Abrams, as usual, publishes some of the most beautiful art calendars, notably those of works by Tiffany, Degas, Monet and Renoir. "The Polish Heritage Calendar" is of paintings from the Warsaw Museum (Hippocrene Books).

At the National Museum of Women in the Arts -- where else? -- is an assortment of calendars showing the talents of women artists: "Lilla Cabot Perry Days to Remember" appointment book (Santa Fe East), "Women Artists Engagement Book" and "Women Painters" wall calendar (Abbeville Press).

"The Jewish Calendar" of 16 months of the year 5750-51 (beginning this past September) is illustrated with dazzling objects such as the Torah ark from the 18th-century Vittorio Veneto Synagogue (Macmillan Publishing).

Planes, Trains and Boats Two calendars from the Smithsonian National Air & Space Museum: "Vintage American Air Travel," a wall calendar of early airline ads (Random House), and a Workman Page-a-Day of "365 Milestones of Aviation & Other Flight Facts."

"Wooden Boats," photographed by Benjamin Mendlowitz, would make even landlubbers want to go down to the sea in ships (Noah). "Classic Sailing Yachts" spread their sails to the water and the world (Zephyr Press). "Locomotive Portraits -- Kinsey Photographer" shows the engines and the people of the steam era (Zephyr Press).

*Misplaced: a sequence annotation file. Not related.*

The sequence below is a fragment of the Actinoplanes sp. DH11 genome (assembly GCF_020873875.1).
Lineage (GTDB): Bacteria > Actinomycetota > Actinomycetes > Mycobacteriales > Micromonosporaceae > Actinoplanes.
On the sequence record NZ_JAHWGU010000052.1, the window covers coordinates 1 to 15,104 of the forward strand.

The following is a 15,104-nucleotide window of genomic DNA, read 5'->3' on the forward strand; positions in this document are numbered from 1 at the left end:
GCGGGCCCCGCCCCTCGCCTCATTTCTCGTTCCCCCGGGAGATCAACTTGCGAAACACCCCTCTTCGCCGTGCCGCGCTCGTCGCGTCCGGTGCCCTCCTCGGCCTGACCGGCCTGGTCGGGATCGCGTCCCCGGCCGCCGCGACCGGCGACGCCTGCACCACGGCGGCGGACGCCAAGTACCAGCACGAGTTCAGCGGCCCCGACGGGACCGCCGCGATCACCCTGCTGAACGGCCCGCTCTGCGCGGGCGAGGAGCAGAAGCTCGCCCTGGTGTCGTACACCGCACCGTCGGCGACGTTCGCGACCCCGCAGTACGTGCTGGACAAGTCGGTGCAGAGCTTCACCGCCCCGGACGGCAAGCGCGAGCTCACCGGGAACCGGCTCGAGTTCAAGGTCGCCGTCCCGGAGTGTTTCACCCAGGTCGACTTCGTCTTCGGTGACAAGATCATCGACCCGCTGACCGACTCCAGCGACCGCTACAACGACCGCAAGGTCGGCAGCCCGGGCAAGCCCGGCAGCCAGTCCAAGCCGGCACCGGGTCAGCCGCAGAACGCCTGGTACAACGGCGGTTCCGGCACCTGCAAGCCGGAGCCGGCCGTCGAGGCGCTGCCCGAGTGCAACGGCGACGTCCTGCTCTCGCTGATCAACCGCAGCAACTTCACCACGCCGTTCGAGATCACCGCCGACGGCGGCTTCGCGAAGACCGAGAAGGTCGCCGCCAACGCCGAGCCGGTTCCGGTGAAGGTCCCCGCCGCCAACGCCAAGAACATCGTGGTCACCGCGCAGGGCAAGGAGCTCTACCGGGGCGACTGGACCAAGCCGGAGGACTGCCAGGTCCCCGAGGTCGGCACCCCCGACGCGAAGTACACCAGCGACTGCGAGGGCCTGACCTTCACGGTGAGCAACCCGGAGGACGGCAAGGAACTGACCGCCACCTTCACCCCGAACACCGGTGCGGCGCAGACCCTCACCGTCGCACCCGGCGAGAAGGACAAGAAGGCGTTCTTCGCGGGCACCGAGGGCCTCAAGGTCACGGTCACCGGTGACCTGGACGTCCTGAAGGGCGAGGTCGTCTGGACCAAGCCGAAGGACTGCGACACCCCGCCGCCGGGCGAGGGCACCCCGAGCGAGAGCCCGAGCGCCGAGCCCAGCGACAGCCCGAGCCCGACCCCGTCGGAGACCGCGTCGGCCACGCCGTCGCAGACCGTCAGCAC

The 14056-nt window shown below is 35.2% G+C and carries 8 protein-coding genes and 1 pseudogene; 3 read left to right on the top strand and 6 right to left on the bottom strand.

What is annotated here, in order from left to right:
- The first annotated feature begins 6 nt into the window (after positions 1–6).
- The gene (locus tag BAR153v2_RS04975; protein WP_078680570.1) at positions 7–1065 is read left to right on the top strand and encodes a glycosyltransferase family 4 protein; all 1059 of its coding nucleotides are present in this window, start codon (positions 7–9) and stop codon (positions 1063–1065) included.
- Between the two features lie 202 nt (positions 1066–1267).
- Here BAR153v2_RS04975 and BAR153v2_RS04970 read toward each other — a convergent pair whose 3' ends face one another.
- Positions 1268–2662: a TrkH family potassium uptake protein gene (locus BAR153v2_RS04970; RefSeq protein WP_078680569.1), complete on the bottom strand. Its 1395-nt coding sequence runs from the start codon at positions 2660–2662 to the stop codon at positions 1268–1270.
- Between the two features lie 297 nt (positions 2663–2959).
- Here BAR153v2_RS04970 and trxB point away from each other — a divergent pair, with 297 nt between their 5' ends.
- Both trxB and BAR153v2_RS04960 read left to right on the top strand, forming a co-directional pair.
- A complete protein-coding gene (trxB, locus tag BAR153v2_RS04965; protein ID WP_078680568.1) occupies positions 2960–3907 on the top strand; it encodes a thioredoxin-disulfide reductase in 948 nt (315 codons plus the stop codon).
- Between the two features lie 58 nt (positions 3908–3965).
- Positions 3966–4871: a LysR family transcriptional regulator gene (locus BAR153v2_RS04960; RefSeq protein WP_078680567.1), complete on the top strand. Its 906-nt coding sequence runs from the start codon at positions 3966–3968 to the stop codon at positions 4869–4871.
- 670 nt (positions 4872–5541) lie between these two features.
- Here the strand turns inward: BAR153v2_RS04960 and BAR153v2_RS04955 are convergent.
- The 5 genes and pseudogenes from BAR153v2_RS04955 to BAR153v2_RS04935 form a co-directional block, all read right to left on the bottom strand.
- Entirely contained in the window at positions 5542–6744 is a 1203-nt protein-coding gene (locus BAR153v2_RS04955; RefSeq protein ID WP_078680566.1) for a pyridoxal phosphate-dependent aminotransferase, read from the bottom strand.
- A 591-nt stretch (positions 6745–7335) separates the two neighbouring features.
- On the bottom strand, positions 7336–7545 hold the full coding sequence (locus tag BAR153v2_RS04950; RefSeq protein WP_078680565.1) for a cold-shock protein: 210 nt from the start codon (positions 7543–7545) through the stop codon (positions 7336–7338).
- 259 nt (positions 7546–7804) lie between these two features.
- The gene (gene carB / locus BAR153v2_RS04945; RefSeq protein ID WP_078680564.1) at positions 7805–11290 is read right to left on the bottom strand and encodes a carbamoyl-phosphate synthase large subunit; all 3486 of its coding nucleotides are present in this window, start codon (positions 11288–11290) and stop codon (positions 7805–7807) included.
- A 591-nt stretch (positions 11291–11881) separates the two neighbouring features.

"A Century of U.S. Battleships" sails a ship a week on an engagement calendar from the U.S. Naval Institute, 2062 General's Highway, Annapolis, Md. 21401.

Legal and Literary Bet you didn't know that Thomas Quiney, William Shakespeare's grandson, was baptized on Jan. 23, 1620. Many other such vital facts, together with handsome illustrations of dogs, costumes, queens etc., compiled and edited by Judith Tabler, are all contained in "Shakespeare's World" from the Folger Shakespeare Library.

"The Law," a different sort of calendar from the Library of Congress's Law Library, chooses handsome illustrations, from the Magna Carta to a drawing of the trial of Charles I, and delicious daily bits: "June 5, 1982, Sophia Loren is released from jail after serving 17 days of a 30-day sentence for tax fraud" (Pomegranate).